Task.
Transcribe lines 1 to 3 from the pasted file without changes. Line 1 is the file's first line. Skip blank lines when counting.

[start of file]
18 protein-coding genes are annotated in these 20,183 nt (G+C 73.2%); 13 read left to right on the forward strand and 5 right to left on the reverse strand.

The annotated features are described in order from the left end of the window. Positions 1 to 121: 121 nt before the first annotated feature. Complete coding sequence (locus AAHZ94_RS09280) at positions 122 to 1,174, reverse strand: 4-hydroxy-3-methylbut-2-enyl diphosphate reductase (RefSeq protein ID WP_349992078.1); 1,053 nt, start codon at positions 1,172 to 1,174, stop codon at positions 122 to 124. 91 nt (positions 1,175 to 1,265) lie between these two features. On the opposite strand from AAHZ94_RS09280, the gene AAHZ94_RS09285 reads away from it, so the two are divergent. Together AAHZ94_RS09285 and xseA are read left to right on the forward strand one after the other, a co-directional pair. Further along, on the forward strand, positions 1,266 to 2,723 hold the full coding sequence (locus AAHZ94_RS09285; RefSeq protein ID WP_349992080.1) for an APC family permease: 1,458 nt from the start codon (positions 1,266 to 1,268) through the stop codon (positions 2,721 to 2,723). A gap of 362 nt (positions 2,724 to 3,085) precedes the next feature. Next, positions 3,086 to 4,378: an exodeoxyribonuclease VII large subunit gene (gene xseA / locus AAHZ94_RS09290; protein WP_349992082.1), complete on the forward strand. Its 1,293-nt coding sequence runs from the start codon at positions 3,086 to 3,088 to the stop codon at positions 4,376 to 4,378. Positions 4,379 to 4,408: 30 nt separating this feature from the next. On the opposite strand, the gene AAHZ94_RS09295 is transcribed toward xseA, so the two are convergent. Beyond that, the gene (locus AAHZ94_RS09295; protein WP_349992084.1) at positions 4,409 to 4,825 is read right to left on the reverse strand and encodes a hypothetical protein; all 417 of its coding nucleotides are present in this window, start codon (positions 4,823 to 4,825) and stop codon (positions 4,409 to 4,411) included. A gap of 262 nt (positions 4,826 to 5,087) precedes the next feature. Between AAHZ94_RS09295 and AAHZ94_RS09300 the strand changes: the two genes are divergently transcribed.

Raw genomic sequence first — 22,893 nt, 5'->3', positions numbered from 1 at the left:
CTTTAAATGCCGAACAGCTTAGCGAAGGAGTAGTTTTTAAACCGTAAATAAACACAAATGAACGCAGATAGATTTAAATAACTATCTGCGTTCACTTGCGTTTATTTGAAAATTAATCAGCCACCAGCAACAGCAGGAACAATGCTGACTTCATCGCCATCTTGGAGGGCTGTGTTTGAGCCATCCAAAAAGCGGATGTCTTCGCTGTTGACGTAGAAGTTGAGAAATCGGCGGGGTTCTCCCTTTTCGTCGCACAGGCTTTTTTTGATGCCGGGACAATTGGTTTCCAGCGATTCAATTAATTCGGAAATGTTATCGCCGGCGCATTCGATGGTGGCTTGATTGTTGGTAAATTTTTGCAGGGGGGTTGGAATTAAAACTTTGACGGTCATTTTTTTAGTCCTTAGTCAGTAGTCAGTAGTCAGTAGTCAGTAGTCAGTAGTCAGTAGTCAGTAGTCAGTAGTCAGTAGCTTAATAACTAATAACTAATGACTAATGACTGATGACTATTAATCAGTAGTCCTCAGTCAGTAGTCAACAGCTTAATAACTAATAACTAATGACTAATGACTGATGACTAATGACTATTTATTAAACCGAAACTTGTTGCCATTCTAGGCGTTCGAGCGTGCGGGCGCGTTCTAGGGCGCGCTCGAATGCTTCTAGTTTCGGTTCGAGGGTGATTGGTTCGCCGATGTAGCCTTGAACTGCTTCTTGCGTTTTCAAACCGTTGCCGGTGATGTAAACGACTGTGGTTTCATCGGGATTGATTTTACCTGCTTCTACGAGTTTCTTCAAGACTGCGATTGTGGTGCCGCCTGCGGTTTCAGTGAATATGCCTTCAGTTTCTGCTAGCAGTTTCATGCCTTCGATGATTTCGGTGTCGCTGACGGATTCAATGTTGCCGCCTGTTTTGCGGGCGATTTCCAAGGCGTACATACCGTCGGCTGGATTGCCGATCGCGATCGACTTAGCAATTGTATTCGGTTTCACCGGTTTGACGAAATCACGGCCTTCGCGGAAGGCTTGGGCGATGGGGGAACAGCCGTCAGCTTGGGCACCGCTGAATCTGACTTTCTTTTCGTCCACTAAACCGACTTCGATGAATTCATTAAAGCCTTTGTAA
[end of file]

18 protein-coding genes are annotated in these 20,183 nt (G+C 73.2%); 13 read left to right on the forward strand and 5 right to left on the reverse strand.

The annotated features are described in order from the left end of the window. Positions 1 to 121: 121 nt before the first annotated feature. Complete coding sequence (locus AAHZ94_RS09280) at positions 122 to 1,174, reverse strand: 4-hydroxy-3-methylbut-2-enyl diphosphate reductase (RefSeq protein ID WP_349992078.1); 1,053 nt, start codon at positions 1,172 to 1,174, stop codon at positions 122 to 124. 91 nt (positions 1,175 to 1,265) lie between these two features. On the opposite strand from AAHZ94_RS09280, the gene AAHZ94_RS09285 reads away from it, so the two are divergent. Together AAHZ94_RS09285 and xseA are read left to right on the forward strand one after the other, a co-directional pair. Further along, on the forward strand, positions 1,266 to 2,723 hold the full coding sequence (locus AAHZ94_RS09285; RefSeq protein ID WP_349992080.1) for an APC family permease: 1,458 nt from the start codon (positions 1,266 to 1,268) through the stop codon (positions 2,721 to 2,723). A gap of 362 nt (positions 2,724 to 3,085) precedes the next feature. Next, positions 3,086 to 4,378: an exodeoxyribonuclease VII large subunit gene (gene xseA / locus AAHZ94_RS09290; protein WP_349992082.1), complete on the forward strand. Its 1,293-nt coding sequence runs from the start codon at positions 3,086 to 3,088 to the stop codon at positions 4,376 to 4,378. Positions 4,379 to 4,408: 30 nt separating this feature from the next. On the opposite strand, the gene AAHZ94_RS09295 is transcribed toward xseA, so the two are convergent. Beyond that, the gene (locus AAHZ94_RS09295; protein WP_349992084.1) at positions 4,409 to 4,825 is read right to left on the reverse strand and encodes a hypothetical protein; all 417 of its coding nucleotides are present in this window, start codon (positions 4,823 to 4,825) and stop codon (positions 4,409 to 4,411) included. A gap of 262 nt (positions 4,826 to 5,087) precedes the next feature. Between AAHZ94_RS09295 and AAHZ94_RS09300 the strand changes: the two genes are divergently transcribed.

Raw genomic sequence first — 22,893 nt, 5'->3', positions numbered from 1 at the left: